Friday 1 November 2013

Class notes; How To Drive LEDs From A RaspberryPi

I was asked recently to help with a RaspberryPi training session for a group of young Computer Science pupils.


So this post is simply the hand-outs from this session.


How To Drive LEDs From A Raspberry Pi

By connecting a few components to the Raspberry Pi GPIO connector, it is easy to control LED (lights) via a programming language such as Python.

Basic Configuration

You will need:-
  • an L.E.D.
  • a 220 Ohm resistor
  • 2 jumper wires
  • Optional: 1 breadboard

Note: If you use a breadboard, the jumper wires should be male to female, but for direct connection without a breadboard, use female to female jumpers.

OK, the first step is to identify the Raspberry Pi GPIO connector;

Now connect the components following this simple circuit;

Let's write a program

Now write a Python program to flash the L.E.D. like this:-

#Import the time library
import time
#Import the Raspberry Pi library which controls the GPIO
import RPi.GPIO as GPIO
#Clear the current GPIO settings
#Set mode to use Raspberry Pi pins numbers
#Set connector pin 7 to be an output
#Create a LOOP that runs & runs (...until you force it to stop)
while true:

Now save your program as:
Open the file manager and navigate to your file.
Now press F4 to open a terminal window (this will open terminal in the correct folder).
In the window type:-
...your L.E.D. should now flash! (to stop your program, just type <ctrl> c)

So how does this work?...a short description

The program sets the condition of the Raspberry Pi interface (GPIO) so that output pin 7 is driven high for 1 second, then low for 0.5 second, then the sequence repeats.
When the output is high, a voltage is applied to the L.E.D. and it lights up.
When the output is low, there is no voltage on the L.E.D. so it does not light up.

A Long Description.....way too much information

L.E.D. stands for Light Emmitting Diode, which is a component belonging to the semi-conductor family. Think of a semi-conductor as a sensitive component that will only do something exciting if you treat it nice.
Treating an L.E.D. nice means connecting it the right way around (know as polarity), and just giving it the right amount of electrical current.
The resistor in our circuit (which is not a semi-conductor, and therefore is neither sensitive nor exciting) is the component that limits the current through the L.E.D. to a safe value. It protects both the L.E.D. and our Raspberry Pi, so that we don't draw to much current and blow up the L.E.D. and GPIO components on the Pi.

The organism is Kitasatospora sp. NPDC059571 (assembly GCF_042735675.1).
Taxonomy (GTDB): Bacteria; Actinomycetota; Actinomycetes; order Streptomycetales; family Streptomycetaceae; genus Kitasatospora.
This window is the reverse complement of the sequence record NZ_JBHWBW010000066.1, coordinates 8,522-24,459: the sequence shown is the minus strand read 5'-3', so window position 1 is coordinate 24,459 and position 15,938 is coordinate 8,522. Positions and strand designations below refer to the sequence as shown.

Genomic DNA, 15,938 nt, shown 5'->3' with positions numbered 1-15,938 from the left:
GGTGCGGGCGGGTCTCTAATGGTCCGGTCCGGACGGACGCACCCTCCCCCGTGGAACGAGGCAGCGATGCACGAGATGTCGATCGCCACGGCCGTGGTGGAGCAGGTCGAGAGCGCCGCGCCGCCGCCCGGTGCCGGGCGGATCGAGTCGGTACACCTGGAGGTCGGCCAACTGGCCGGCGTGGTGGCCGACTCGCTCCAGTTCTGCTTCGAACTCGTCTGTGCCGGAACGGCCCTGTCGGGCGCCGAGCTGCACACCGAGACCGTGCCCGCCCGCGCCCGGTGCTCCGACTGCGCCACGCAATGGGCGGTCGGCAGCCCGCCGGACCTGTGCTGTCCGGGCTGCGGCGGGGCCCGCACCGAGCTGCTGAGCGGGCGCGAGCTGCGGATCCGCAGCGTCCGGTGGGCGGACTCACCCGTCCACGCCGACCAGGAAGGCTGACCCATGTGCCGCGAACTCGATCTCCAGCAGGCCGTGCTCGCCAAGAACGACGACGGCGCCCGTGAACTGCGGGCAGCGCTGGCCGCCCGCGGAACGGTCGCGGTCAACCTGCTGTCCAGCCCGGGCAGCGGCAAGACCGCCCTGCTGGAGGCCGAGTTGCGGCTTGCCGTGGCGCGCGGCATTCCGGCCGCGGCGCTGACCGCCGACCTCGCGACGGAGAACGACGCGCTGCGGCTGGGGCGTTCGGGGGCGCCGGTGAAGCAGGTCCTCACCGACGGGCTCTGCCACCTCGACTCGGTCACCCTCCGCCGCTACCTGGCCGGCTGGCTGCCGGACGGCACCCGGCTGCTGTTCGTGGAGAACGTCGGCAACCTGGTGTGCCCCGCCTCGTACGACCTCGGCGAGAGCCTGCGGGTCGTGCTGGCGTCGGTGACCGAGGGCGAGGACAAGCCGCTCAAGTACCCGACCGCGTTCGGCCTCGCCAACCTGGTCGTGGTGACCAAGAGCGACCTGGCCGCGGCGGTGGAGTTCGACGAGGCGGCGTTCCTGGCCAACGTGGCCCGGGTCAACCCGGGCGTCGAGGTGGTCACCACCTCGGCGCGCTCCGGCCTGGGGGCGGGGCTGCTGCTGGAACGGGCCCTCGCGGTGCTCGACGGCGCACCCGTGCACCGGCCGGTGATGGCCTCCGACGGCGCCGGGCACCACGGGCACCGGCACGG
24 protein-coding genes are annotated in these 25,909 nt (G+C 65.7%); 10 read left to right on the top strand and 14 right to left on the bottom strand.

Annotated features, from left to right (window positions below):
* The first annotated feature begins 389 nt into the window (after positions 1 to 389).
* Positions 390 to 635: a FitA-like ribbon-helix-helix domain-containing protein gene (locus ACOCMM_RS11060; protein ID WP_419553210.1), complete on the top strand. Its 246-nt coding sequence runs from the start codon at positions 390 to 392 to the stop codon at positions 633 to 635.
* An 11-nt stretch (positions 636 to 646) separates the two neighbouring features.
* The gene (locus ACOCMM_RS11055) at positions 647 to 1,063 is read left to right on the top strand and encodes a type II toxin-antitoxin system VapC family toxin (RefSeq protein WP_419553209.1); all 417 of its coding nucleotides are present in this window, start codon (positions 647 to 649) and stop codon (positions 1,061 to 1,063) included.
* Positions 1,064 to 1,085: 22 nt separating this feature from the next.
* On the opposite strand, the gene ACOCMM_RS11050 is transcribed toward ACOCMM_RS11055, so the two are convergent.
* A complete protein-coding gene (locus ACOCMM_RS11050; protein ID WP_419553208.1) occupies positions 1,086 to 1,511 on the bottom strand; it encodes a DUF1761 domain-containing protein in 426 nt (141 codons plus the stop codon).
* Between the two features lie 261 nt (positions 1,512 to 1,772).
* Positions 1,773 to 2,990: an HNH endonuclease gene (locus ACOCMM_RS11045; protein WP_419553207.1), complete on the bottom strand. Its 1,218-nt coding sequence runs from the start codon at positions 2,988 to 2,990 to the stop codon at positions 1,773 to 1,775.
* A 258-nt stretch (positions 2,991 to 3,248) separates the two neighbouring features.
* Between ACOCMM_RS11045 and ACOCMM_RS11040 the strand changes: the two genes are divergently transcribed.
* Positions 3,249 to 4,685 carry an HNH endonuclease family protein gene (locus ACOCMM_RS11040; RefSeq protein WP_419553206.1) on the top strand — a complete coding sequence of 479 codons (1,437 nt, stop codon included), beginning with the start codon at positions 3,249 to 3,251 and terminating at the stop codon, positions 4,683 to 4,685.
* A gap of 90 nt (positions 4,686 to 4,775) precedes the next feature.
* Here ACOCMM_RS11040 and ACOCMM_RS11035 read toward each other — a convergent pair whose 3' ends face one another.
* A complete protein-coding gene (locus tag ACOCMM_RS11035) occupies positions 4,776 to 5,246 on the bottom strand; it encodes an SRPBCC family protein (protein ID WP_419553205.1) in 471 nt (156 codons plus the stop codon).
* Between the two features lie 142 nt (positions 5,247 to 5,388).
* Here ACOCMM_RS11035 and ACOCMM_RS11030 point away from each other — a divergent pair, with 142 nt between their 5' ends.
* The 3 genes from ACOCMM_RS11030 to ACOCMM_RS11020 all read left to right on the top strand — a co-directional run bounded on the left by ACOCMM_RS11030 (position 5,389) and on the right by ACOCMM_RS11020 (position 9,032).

So, depending how you treat your L.E.D. the 4 possible outcomes can be summed up as follows:-

Polarity Current Outcome
Correct The right amount WOW! It lights up!
Incorrect The right amount Huh! It doesn't light up
Correct Too much Oh no! I've blown it up!
Incorrect Too much Oh no! I've blown it up!

So what's GPIO? In computer jargon, IO means inputs & outputs.
Inputs are used to connect components such as switches to your computer..
Outputs are used to connect to components such as lights and motors. So with IO and a clever program, you could make your Pi detect when a door is opened, and switch on a light.
GPIO stands for General Purpose Inputs & Outputs. In fact the individual pins on the Pi GPIO can be programmed to be either inputs or outputs. The program line:-
GPIO.setup(7,GPIO.OUT) basically saying “setup GPIO pin 7 as an output”.
The program line:-
import RPi.GPIO as GPIO importing a library of routines and giving it the reference (or name) GPIO. This allows us to use the clever stuff in this library by using the prefix GPIO. When we use the instruction:-
...we are using the library routine “output” to set pin 7 low (zero Volts), and when we use:-
...we are using the “output” routine to set pin 7 high (approximately 3.3Volts).
We also import the “time” library in our flash program, so that we can pause between switching the L.E.D. on and off. Try changing the sleep values and see what happens.

What about sudo?

You usually run your Raspberry Pi as a standard user, using the “pi” account. But if you try to run the flash program by simply typing:-
...the display will say something like this;
RuntimeError: No access to /dev/mem. Try running as root!
Some operations on Linux need to be carried out as the “super user” which is a special administration account, also known as “root”.
The program cannot be run as a standard user because (as the message indicates) standard users do not have access to the /dev/mem directory.
The solution is to use the Linux command “sudo” (this is like saying: “as super user, do this”).
On most Linux systems, you need to supply an administrator password to use sudo. But on the Pi things are kept simple, so a password is not necessary.

No comments:

Post a Comment